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[December 15, 2005]
Innovation & Jobs - Commission set to boost nanotechnology research in Europe
(EurActiv (English))Background:Although the European nanotechnology industry is faring pretty well compared to its main competitors, concerted efforts are needed to ensure the emerging gap with the US does not widen, says the Commission, fearing that the fragmentation of European research in the area will make the region lose its competitive edge.
In its latest Communication 'Towards a European strategy for nanotechnology', which it adopted on 12 May 2004, the Commission spells out a series of recommendations and initiatives on how to boost European nanotechnology R&D. Its main considerations are the consolidation of public and private research efforts as well as improved technology transfer to turn research findings into commercially viable products. It also addresses the need to identify and respond to concerns about safety, health and environmental risks related to nanotechnologies.
The Commission proposes the following key actions:
boosting R&D investment and infrastructure;improving training for research personnel;enhancing technology transfer in Europe and increasing funding for this;increasing international co-operation towards a responsible approach to nanotechnology R&D globally.Nanotechnology is one of the seven priority areas of the current 6th Research Framework Programme, with a budget of 1.3 billion euro. In line with its proposed doubling of the budget for the next Framework Programme (FP7), the Commission is also planning to boost Community investment in nanotechnology.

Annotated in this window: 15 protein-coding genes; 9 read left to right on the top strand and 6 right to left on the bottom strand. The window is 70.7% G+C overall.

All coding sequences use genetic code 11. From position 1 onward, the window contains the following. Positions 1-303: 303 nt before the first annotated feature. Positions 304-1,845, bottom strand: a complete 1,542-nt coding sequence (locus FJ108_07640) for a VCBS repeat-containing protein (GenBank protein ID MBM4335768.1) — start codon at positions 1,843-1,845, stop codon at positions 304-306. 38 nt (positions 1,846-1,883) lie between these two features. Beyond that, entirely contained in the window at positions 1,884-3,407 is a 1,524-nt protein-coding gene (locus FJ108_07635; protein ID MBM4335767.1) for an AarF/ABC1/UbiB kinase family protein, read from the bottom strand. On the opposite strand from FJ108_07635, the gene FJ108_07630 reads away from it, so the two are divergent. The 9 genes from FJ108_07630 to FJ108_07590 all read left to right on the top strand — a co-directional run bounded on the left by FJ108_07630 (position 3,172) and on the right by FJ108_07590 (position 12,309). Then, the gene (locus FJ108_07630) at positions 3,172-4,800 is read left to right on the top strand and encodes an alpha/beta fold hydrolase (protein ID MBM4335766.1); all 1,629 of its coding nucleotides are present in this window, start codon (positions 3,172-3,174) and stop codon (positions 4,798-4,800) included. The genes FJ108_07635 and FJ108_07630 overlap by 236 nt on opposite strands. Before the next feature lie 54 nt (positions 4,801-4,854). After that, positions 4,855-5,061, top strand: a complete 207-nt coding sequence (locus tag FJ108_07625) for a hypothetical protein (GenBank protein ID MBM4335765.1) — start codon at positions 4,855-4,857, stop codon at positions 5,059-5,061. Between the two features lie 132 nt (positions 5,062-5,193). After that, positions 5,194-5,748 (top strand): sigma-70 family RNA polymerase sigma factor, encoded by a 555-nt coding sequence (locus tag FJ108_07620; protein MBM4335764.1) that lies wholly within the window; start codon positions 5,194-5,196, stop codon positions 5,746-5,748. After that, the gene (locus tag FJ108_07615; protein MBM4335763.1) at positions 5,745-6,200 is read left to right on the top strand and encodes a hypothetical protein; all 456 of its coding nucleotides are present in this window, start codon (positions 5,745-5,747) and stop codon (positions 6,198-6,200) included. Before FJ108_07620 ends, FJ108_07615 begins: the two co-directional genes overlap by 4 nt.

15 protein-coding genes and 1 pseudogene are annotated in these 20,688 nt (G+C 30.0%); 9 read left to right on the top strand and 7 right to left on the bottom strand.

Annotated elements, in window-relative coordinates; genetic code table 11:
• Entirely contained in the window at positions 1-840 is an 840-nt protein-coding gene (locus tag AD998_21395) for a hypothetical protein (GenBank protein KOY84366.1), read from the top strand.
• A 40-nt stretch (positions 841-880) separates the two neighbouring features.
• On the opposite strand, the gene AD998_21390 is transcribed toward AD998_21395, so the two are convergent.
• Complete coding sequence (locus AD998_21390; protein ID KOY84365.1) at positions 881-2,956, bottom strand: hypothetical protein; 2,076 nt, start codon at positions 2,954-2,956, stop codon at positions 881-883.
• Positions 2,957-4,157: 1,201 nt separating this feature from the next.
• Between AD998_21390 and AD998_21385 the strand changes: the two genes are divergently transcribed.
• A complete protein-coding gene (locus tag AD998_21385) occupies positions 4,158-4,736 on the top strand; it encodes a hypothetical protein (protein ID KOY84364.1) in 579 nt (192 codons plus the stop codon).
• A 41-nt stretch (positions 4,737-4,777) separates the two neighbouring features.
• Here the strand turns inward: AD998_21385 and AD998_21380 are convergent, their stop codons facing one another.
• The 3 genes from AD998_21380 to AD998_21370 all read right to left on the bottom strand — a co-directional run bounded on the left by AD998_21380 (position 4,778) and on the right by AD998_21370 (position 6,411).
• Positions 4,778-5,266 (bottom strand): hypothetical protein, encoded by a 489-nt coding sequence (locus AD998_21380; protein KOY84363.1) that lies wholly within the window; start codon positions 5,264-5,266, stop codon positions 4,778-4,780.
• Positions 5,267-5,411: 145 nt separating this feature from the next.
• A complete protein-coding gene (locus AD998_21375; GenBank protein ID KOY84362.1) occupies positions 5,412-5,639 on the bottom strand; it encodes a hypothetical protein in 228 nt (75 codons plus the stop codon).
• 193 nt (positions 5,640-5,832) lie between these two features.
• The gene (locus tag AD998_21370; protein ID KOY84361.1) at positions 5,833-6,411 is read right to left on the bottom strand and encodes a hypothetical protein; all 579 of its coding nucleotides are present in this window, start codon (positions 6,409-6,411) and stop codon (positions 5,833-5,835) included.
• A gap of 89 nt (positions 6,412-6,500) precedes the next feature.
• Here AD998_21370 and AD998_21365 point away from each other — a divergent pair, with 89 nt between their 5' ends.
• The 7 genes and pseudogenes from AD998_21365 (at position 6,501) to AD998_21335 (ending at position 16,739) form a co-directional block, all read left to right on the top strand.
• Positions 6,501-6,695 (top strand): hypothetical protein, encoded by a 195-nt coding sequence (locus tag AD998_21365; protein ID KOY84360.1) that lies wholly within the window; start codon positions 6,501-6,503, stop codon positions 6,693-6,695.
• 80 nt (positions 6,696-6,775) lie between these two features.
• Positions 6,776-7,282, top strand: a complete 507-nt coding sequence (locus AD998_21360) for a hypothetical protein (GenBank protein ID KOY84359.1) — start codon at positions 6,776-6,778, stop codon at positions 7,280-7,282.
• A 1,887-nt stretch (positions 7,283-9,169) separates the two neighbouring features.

Commercial nanotech applications include 'nano-robots' the size of atoms that can be injected into the human body to cure diseases, 'nano-chips' which are even more powerful for information storage than today's microchips, 'nano-fibres' for stay-clean or particularly hard wearing textiles and 'nano-materials' for high-performance coatings for aircraft or spaceships.
The market for nanotechnology products and processes is currently worth around 2.5 billion euro, but analysts expect this to rise to hundreds of billions by 2010, reaching up to 1 trillion euro.
Links:Time-saving overview:LinksDossier on Nanotechnology
Official documents:Commission Press Release:Creating new knowledge in nanotechnology and turning it into better quality of life, competitiveness and jobs(12 May 2004)
Commission:Communication of the European Commission: "Towards a European strategy for nanotechnology"(12 Mary 2004) COM(2004) 338
CORDIS:European Commission adopts communication on nanotechnologies
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